Scotland on Sunday readers' letters: Railways on the right track, but with points to be made
It is with reluctance that I have to query two of the points raised within the article.
First is the one that these new trains will halve the cost of electrifying routes. No electrification would be necessary as these trains will run on existing infrastructure, a major benefit on lines that cannot justify the cost of this new technology. In the list of possible lines under consideration is the Edinburgh to Tweedbank route which was completely rebuilt with overhead electric power supply.
Later on it is described as “an ideal candidate”. How can this be?
The route is already electric and fully functional – why apply new technology to a route which has already had a significant financial investment? Extentions to the line in future would also need to be electrified as this would be a long-distance route to join up with the West Coast mainline.
The second point is the reference to the Inter-City trains being withdrawn earlier than 2030. These were brought in as a stop-gap until the routes they are running on are electrified, such as Edinburgh to Aberdeen, to complete the upgrade from King’s Cross.
These are routes that will be difficult to operate with the new environmentally friendly trains at this stage as the plan is to allow exisiting long-distance trains to operate further north to Perth, Inverness and Aberdeen as already mentioned.
The Inter-City trains are not perfect but they are still performing well and a much cheaper option than building new.
I do hope that bringing ScotRail under the Scottish Government’s control will result in a positive improvement to the railway network, embracing better use of energy resources. And not forgetting rail freight as well!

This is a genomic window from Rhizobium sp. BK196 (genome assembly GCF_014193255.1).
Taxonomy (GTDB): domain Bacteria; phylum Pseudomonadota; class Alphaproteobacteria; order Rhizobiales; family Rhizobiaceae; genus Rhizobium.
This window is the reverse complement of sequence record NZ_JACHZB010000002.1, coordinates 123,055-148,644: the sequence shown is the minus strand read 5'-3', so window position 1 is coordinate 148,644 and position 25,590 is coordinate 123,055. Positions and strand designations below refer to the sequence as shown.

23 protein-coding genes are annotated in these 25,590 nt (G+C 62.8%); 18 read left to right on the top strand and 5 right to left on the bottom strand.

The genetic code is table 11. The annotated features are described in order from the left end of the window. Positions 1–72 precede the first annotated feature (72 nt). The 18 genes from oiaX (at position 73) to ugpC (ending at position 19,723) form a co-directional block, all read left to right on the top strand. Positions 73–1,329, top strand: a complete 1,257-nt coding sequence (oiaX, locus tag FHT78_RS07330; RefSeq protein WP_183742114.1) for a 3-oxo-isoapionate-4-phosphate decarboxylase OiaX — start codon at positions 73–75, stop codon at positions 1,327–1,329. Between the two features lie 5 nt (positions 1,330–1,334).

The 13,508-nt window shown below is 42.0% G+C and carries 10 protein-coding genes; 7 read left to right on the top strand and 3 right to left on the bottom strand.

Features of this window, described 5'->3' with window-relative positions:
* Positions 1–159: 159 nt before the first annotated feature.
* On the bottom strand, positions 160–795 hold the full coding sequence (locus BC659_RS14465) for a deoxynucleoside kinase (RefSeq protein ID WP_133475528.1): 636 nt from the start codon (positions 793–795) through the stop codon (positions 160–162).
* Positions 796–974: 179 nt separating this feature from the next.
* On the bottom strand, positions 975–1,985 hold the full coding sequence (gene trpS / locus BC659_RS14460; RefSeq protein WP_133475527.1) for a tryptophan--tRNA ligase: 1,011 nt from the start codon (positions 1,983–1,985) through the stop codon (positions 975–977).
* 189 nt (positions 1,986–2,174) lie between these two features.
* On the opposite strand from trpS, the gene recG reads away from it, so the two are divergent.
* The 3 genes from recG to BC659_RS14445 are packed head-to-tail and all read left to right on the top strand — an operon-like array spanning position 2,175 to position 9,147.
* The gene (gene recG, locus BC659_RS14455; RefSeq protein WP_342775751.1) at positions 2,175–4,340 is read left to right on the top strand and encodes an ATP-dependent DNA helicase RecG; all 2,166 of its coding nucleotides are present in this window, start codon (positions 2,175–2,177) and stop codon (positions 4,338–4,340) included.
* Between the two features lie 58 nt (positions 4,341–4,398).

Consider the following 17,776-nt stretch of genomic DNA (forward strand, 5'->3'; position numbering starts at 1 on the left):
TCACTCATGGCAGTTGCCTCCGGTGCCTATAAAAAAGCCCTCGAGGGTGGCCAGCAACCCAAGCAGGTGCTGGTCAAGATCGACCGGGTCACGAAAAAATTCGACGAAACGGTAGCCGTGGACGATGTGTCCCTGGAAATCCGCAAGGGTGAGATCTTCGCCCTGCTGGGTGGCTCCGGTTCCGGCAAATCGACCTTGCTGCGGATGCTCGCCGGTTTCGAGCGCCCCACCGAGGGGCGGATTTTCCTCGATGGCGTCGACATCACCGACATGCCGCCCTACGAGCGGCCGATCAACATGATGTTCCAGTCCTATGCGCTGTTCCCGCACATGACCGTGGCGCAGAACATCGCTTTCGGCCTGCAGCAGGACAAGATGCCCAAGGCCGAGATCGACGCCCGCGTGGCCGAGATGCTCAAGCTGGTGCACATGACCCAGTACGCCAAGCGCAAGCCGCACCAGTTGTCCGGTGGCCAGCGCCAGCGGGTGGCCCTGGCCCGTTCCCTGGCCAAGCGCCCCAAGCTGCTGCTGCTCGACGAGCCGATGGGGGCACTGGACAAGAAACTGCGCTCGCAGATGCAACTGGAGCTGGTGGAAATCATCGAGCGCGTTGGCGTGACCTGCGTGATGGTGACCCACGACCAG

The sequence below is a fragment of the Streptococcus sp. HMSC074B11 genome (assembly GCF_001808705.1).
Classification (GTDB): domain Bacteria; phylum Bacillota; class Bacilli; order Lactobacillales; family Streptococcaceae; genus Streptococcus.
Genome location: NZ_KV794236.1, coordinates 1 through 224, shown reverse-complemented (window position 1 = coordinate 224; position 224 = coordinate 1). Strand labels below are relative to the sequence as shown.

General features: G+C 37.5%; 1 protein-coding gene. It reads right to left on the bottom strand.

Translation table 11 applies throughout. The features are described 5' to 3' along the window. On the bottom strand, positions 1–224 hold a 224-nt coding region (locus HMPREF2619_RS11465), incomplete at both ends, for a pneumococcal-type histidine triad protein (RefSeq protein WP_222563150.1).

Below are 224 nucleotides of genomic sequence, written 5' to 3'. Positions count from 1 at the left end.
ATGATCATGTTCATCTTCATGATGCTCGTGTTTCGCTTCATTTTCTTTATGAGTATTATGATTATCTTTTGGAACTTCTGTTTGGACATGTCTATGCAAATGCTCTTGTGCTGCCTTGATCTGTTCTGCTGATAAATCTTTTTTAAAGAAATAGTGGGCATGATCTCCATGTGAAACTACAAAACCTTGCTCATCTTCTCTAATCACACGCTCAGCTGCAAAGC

Walter Simms, Falkirk
In these uncertain days the UK must become self-sufficient in food production since it imports 48 per cent of the food consumed.
Ukraine exports 25 million tonnes of wheat every year, some to Britain, but this year's crop will never be planted. Why are the UK and Scottish governments allowing good agricultural land to be "rewilded" or turned into solar farms? Rewilding and solar farms will not feed the nation.
The UK and Scottish governments must decree that local authorities refuse planning permission for solar farms and revoke any permission already given. We are now on a war footing so farmland is vital for food production. Will Nicola see the logic of this before Boris?
Clark Cross, Linlithgow, West Lothian
Apparently Nigel Farage – according to a Labour MP speaking in the House of Commons – was paid close to £550,000 by the allegedly propaganda-distilling Russia Today TV channel in 2018.
There are two Scots and former elected politicians who are regularly employed by RT and one would assume they too were paid these astronomical sums. These figures make it even harder to refute the claim that they were all being used as ‘useful idiots’, the phrase used by the old KGB, as the available viewing figures are miniscule.
Messrs Galloway, Salmond and Farage, with the situation in Ukraine as it is, must surely have to reconsider their past or present positions as employees of that discredited channel.
Alexander McKay, Edinburgh
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